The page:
“Do you have what it takes to be the Creative Director of the world’s No.1 adult website?”
Last year, the YouTube of Porn, otherwise called Pornhub, challenged creative enthusiasts to come up with non-pornographic advertising concepts to advertise the platform to a wider audience (Adweek.com). The adult website coined its search for ad material a hunt for SFW (Suitable For Work) advertising. As the contest stated, “Traditionally, porn has been a taboo subject – but the fact is, over 35 million people visit Pornhub.com every day. How do we reach the next 35 million? We need a national advertising campaign that can be channelled through mainstream media (Pornhubcampaign.tumblr.com).” In order to succeed, contestant had to come up with family friendly ideas that still manage to convey the nature of the site (Huhmagazine.co.uk). The person with the best idea would be awarded with a one-year contract to be Pornhub’s creative director.
Through the use of wordplay and subtle imaging, designers and ad creatives all over the globe submitted brilliant and subtle images and videos. One entry displays a bus stop outside of a university campus, displaying a two meter high white poster ad with the copy Where are you getting off?, subtly accompanied with the Pornhub logo. Another image displays typical male and female toilet symbols in combination of male-female, as well as female-female, female-man-female and many others, accompanied with the quote We’ve got it all. Yet another minimalist ad shows the shadow of a bare hand with the text America’s Largest Do-It-Yourself Website.
This crowdsourcing describes a new web-based business model that harnesses the creative solutions of a distributed network of individuals through what amounts to an open call for proposals (Howe, 2006). According to some, the creative industry increasingly relies on crowdsourcing to find solutions to problems. Mau (2004) states that problem solving is no longer the activity of the individual genius, but he is hesitant to a business model in which problem solving is radically distributed beyond the boundaries of professionalism. Clearly, he is not the only one convinced of the power of crowdsourcing over professionalism. As one commenter on the Adweek.com article notes, “So does Pornhub specialize in amateur? Pay for great ideas, work with people or agencies with a track record or success, you might just get great ideas (Adweek.com).” As Brabham (2008) notes, “where design teams and other group collaboration rely on collections of experts, the wise crowd insists on the presence of non-experts, on the presence of amateurs.”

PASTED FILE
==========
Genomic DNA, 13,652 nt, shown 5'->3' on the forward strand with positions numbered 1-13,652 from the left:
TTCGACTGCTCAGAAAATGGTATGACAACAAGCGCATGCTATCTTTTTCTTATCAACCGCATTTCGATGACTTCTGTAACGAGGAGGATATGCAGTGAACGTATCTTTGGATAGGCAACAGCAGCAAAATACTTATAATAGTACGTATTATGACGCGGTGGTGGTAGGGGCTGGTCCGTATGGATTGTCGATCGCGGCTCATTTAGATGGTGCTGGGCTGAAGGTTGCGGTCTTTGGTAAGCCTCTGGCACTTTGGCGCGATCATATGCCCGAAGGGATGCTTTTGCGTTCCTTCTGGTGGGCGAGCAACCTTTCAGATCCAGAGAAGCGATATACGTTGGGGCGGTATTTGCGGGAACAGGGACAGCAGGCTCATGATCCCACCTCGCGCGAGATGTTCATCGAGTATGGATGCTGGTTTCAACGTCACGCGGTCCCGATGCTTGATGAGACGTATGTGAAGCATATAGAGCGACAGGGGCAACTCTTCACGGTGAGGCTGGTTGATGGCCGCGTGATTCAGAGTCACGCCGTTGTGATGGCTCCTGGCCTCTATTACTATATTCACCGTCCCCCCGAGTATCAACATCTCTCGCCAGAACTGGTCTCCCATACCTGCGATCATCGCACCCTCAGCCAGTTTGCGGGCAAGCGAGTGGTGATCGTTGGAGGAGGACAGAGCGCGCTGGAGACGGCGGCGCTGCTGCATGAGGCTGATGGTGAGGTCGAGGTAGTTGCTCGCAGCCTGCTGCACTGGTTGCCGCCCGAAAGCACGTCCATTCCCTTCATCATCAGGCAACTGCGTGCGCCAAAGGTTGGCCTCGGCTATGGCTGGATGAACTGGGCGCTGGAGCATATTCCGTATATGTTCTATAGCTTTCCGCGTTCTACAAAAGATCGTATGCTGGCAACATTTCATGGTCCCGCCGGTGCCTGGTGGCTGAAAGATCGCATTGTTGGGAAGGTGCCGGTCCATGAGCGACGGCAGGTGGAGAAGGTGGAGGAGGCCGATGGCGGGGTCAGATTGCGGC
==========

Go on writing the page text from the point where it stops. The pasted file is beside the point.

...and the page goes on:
In the case of Pornhub, I think their quest for creative ads is the perfect example of consumer value creation. Even though the contestants might be amateurs, they have come up with some pretty unique ways to communicate the brand to a wider audience. Besides the results of the contest, the company Pornhub has profited from the PR of the competition, it has managed to actively involve its consumers in its business and has found itself a new creative director.
Now, judge for yourself. What do you think of Pornhub’s contests that challenges the crowd to come up with subtle ad’s to reach a wider audience in a family friendly way while still conveying the nature of the website? For one, do you think professional ad agencies could have come up with better ideas than the contest results?
- Howe, J. (2006) ‘Crowdsourcing: A Definition’, Crowdsourcing: Tracking the Rise of the Amateur .
- Brabham, C. 2008. Crowdsourcing as a Model for Problem Solving. The International Journal of Research Into New Media Technologies.
- Mau, B. with Leonard, J. and The Institute Without Boundaries (2004) Massive Change. New York: Phaidon.
- Pornhub Campaign Tumblr (SFW)
- Daily Dot